Money doesn't usually grow on trees, but it just might in hospital healing gardens.
Cropping up in medical centers coast to coast, healing gardens are gaining ground as a way to help patients relax as they await treatment or recover from surgery. Many healthcare providers agree that flowers, trees and running water create an oasis in the clinical desert of intimidating machines and sterile hallways.
Those who have built and supported such gardens believe that clinical outcomes improve when patients spend time in nature. That may be true, but healing gardens also are proving their ability to attract two things every hospital wants: money and customers.
"I'd love to be able to say that the truth is that hospitals build healing gardens because it's a great idea and they believe in the arts, humanities and poetry," says Wayne Ruga, a Loeb Fellow at Harvard University and a healthcare facilities architect. "But the reality is that the business imperative is driving these decisions."
Hospitals tout the therapeutic advantages of their healing gardens, asserting that not only patients but also staff members benefit from accessible natural surroundings. Many readily admit, however, that the gardens also play a role in bringing charitable donations and appealing to prospective customers.
"We can't document that more patients have come here because we have a garden, but it is incorporated into our overall strategy of demonstrating that this place cares about the human side of medicine," says Steven Seiler, chief executive officer of Phoenix's Good Samaritan Regional Medical Center, a 697-bed hospital that spent $750,000 constructing a 12,500-square-foot outdoor garden using plants and trees indigenous to Arizona, and even a coffee bar.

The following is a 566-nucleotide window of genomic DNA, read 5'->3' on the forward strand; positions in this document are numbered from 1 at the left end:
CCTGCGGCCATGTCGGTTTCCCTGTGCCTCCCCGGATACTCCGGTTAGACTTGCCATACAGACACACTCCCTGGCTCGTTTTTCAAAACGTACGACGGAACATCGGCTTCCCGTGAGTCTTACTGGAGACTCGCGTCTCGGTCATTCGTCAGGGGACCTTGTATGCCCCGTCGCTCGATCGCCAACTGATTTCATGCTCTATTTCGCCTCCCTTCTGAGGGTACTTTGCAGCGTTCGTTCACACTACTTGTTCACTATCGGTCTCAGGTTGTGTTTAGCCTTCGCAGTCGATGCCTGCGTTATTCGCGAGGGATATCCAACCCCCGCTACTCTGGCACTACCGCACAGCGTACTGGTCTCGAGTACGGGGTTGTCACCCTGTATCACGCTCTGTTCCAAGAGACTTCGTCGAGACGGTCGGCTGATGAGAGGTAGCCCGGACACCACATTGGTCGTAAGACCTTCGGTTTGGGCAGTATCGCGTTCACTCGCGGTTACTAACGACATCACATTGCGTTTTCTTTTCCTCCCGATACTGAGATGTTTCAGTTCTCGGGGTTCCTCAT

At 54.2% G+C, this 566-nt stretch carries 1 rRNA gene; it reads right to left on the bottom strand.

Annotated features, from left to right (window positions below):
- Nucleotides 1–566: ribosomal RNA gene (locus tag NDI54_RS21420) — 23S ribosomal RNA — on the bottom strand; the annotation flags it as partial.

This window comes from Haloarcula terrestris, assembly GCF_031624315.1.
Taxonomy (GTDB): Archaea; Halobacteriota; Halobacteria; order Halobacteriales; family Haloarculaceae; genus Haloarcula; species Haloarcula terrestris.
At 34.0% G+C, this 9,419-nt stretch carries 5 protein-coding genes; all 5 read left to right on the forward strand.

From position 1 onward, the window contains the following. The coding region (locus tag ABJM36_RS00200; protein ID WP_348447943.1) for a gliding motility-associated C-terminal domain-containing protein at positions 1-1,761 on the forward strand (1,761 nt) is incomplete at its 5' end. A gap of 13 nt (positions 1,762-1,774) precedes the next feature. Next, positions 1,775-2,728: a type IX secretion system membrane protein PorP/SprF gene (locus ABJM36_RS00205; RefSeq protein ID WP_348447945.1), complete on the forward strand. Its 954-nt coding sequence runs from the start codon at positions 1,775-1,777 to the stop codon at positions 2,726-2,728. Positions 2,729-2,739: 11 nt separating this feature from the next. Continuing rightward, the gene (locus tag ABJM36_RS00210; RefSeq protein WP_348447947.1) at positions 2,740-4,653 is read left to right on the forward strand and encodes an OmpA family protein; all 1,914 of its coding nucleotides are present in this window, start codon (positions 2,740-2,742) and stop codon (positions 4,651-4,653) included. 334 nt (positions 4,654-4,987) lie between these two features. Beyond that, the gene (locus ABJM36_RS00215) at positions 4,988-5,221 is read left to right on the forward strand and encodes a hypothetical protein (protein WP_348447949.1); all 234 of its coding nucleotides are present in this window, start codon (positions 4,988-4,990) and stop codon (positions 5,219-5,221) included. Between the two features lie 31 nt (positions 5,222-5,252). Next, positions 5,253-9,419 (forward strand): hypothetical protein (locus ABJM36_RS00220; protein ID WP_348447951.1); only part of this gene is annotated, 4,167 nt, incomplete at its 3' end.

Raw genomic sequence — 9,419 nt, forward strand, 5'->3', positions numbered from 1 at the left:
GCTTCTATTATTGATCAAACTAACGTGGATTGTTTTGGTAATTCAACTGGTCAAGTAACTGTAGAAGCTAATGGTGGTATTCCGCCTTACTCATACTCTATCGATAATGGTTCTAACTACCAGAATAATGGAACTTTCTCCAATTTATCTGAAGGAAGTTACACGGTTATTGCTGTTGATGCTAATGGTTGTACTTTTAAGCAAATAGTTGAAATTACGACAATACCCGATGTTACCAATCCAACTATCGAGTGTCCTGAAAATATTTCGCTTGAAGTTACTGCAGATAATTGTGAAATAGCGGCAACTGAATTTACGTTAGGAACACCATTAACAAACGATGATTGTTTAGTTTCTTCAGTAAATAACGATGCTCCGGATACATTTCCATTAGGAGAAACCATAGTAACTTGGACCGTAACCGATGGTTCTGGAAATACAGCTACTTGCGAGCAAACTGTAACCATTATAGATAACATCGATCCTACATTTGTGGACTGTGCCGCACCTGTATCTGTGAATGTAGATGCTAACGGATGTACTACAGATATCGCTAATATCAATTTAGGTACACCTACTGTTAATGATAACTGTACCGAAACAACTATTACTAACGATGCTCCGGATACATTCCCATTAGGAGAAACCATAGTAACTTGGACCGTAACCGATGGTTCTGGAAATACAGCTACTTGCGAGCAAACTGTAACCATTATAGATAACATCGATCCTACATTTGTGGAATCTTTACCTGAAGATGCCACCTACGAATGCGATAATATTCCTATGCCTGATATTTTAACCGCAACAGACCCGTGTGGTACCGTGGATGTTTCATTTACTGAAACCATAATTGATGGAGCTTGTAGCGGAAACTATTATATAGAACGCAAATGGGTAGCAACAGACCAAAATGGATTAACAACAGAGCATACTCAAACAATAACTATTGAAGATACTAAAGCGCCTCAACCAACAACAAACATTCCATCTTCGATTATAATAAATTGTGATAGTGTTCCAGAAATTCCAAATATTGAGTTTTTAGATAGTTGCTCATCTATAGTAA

Good Samaritan, which features photographs of its garden in hospital marketing materials, raised the $750,000 entirely through private donations, including $250,000 from the estate of a former hospital employee and $300,000 from the hospital's charitable foundation.
Even some of Good Samaritan's doctors chipped in, despite their initial hesitation to support an artsy project when funds were limited.
"The garden was proposed at a time when operations were difficult, so I made it clear to employees that we weren't taking money from them for a garden," Seiler says.
Built in 1996, Good Samaritan's garden receives ongoing funding from the hospital's operations budget. Seiler says that keeping up the garden is "not all that expensive."
A majority of hospitals, according to those who have followed the growing popularity of healing gardens, fund their flower beds and waterfalls through charitable organizations -- and even generous patients -- and rarely pay for construction with hospital dollars.
For most healthcare organizations that have incorporated a garden into their facilities, "someone in the hospital community has gone to bat to raise the money," says Clare Cooper Marcus, professor emeritus of architecture at the University of California-Berkeley, and co-author of Healing Gardens: Therapeutic Benefits and Design Recommendations, published in 1999.
"Gardens are a lot less expensive than the latest medical technology," Cooper Marcus says. "I think it's unfortunate that the hospitals themselves aren't paying. I would hope that sometime soon, hospitals will see these spaces not as a cosmetic extra that do-gooding philanthropists organize but as an essential part of the healthcare environment."
Those philanthropists have contributed to the development of several new healing gardens in recent months. Last September, the Medical University of South Carolina, a 572-bed hospital in Charleston, announced plans to construct a healing garden at its Hollings Cancer Center. The garden's initial $1 million funding grant came from Edwin Pearlstine, whose late wife, Barbara, had been treated there.